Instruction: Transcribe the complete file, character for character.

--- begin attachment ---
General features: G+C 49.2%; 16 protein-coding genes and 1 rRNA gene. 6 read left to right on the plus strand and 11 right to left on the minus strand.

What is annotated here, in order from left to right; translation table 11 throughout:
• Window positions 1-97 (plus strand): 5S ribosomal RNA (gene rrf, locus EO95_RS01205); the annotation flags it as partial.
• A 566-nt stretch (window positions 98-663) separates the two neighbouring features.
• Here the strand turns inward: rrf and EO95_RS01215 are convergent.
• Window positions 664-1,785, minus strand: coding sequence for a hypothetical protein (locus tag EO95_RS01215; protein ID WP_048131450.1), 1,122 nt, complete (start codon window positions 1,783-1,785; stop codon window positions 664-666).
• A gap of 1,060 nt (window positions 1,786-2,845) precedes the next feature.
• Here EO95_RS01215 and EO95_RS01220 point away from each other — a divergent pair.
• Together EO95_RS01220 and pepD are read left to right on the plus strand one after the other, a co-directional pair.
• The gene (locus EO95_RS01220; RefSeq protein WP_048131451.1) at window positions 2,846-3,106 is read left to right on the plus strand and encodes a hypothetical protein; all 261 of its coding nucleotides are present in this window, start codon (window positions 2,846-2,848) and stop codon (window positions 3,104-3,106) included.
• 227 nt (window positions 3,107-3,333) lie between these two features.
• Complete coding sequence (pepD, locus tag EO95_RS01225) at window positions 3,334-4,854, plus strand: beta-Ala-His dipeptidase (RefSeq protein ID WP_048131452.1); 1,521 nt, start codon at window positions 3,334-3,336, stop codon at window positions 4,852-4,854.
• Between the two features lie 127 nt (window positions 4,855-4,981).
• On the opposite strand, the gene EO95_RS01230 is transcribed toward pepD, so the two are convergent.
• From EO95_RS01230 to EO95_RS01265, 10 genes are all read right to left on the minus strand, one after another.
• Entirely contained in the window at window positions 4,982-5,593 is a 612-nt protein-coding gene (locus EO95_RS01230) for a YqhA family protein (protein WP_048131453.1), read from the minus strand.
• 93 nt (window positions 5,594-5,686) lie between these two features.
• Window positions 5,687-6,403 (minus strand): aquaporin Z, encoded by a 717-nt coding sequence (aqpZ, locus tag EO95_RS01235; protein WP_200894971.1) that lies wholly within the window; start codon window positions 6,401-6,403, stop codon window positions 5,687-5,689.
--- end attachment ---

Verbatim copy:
General features: G+C 49.2%; 16 protein-coding genes and 1 rRNA gene. 6 read left to right on the plus strand and 11 right to left on the minus strand.

What is annotated here, in order from left to right; translation table 11 throughout:
• Window positions 1-97 (plus strand): 5S ribosomal RNA (gene rrf, locus EO95_RS01205); the annotation flags it as partial.
• A 566-nt stretch (window positions 98-663) separates the two neighbouring features.
• Here the strand turns inward: rrf and EO95_RS01215 are convergent.
• Window positions 664-1,785, minus strand: coding sequence for a hypothetical protein (locus tag EO95_RS01215; protein ID WP_048131450.1), 1,122 nt, complete (start codon window positions 1,783-1,785; stop codon window positions 664-666).
• A gap of 1,060 nt (window positions 1,786-2,845) precedes the next feature.
• Here EO95_RS01215 and EO95_RS01220 point away from each other — a divergent pair.
• Together EO95_RS01220 and pepD are read left to right on the plus strand one after the other, a co-directional pair.
• The gene (locus EO95_RS01220; RefSeq protein WP_048131451.1) at window positions 2,846-3,106 is read left to right on the plus strand and encodes a hypothetical protein; all 261 of its coding nucleotides are present in this window, start codon (window positions 2,846-2,848) and stop codon (window positions 3,104-3,106) included.
• 227 nt (window positions 3,107-3,333) lie between these two features.
• Complete coding sequence (pepD, locus tag EO95_RS01225) at window positions 3,334-4,854, plus strand: beta-Ala-His dipeptidase (RefSeq protein ID WP_048131452.1); 1,521 nt, start codon at window positions 3,334-3,336, stop codon at window positions 4,852-4,854.
• Between the two features lie 127 nt (window positions 4,855-4,981).
• On the opposite strand, the gene EO95_RS01230 is transcribed toward pepD, so the two are convergent.
• From EO95_RS01230 to EO95_RS01265, 10 genes are all read right to left on the minus strand, one after another.
• Entirely contained in the window at window positions 4,982-5,593 is a 612-nt protein-coding gene (locus EO95_RS01230) for a YqhA family protein (protein WP_048131453.1), read from the minus strand.
• 93 nt (window positions 5,594-5,686) lie between these two features.
• Window positions 5,687-6,403 (minus strand): aquaporin Z, encoded by a 717-nt coding sequence (aqpZ, locus tag EO95_RS01235; protein WP_200894971.1) that lies wholly within the window; start codon window positions 6,401-6,403, stop codon window positions 5,687-5,689.